38) This part of eastern Belgium is covered in memorials, such as this park in the center of a roundabout near Baraque de Fraiture that is now known as Parker's Crossroads. Finding key locations like this was made much easier because the Belgians in these towns maintain their memorials with bright flowers, polished memorial plaques and flag poles flying the American flag. In this day and age, it is heartwarming to see the US military's sacrifices from WWII honored in this way.
39) The monster of the German Panzer division: the Tiger II. This impressive tank was on display outside a small museum in La Gleize, Belgium. Just how imposing this tank is was highlighted by the three direct hits which landed dead center on the front of this example but which failed to penetrate the 12" thick armour.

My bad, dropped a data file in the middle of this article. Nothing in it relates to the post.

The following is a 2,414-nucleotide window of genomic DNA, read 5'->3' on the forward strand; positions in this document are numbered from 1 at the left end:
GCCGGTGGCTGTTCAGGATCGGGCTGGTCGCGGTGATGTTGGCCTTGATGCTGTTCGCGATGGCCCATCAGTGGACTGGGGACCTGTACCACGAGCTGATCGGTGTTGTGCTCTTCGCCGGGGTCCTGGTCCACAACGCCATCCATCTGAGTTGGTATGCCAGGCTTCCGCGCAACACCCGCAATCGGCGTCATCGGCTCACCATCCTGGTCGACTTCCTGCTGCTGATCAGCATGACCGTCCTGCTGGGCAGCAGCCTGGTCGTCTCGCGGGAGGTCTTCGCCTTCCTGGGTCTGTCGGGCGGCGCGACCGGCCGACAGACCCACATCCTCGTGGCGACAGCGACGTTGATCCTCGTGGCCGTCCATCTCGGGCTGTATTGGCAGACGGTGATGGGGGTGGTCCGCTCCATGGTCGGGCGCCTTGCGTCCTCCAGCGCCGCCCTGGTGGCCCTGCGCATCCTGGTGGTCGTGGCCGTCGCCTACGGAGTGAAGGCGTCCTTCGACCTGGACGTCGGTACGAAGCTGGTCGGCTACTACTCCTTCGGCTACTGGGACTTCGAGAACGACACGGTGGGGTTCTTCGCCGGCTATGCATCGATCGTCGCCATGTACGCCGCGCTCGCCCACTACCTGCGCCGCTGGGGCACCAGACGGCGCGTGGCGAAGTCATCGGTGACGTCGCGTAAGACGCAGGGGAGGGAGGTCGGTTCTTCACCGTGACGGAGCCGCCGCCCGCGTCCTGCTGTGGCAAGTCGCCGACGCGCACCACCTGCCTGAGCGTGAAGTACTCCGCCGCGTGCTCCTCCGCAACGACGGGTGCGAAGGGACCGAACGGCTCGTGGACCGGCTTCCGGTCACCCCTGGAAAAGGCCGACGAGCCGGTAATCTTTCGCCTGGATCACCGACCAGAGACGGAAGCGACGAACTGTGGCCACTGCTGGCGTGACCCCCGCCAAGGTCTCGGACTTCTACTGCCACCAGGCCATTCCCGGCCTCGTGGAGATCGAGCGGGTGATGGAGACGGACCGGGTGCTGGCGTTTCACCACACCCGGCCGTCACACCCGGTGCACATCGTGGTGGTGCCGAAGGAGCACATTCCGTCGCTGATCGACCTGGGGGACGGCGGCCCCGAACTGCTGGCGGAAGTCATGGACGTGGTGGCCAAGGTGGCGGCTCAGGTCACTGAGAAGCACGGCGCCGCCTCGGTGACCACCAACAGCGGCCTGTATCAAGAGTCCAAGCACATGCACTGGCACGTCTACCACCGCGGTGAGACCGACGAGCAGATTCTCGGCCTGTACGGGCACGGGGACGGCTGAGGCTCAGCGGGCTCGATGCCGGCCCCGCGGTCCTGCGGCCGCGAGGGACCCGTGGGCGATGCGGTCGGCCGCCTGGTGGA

40) One of the key locations in the Battle of the Bulge were the three briges in Trois-Ponts, Belgium. It was the destruction of these bridges (obviously, since rebuilt) that stalled out the German advance.
41) Tourists, just as Napoleon said of his army, march on their stomach. A fine lunch, and especially some delicious ice cream, from a cafe in Stavelot kept Harvey and Alan moving.
42) Another picturesque (and non-WWII related) spot that they got to see was the 7th century Abbey of Stavelot. These historic buildings now house a museum dedicated to the region, as well as a fine arts center. Oh, and for motorcycle enthusiasts, Stavelot was also part of the famed Spa-Francorchamps race circuit.